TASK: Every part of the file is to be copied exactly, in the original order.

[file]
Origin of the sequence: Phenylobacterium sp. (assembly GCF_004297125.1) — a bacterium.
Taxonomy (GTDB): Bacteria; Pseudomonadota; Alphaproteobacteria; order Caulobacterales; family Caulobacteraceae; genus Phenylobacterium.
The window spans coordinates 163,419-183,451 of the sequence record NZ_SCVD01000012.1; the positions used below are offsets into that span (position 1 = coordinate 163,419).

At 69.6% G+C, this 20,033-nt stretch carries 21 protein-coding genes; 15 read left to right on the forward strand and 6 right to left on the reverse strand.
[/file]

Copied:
Origin of the sequence: Phenylobacterium sp. (assembly GCF_004297125.1) — a bacterium.
Taxonomy (GTDB): Bacteria; Pseudomonadota; Alphaproteobacteria; order Caulobacterales; family Caulobacteraceae; genus Phenylobacterium.
The window spans coordinates 163,419-183,451 of the sequence record NZ_SCVD01000012.1; the positions used below are offsets into that span (position 1 = coordinate 163,419).

At 69.6% G+C, this 20,033-nt stretch carries 21 protein-coding genes; 15 read left to right on the forward strand and 6 right to left on the reverse strand.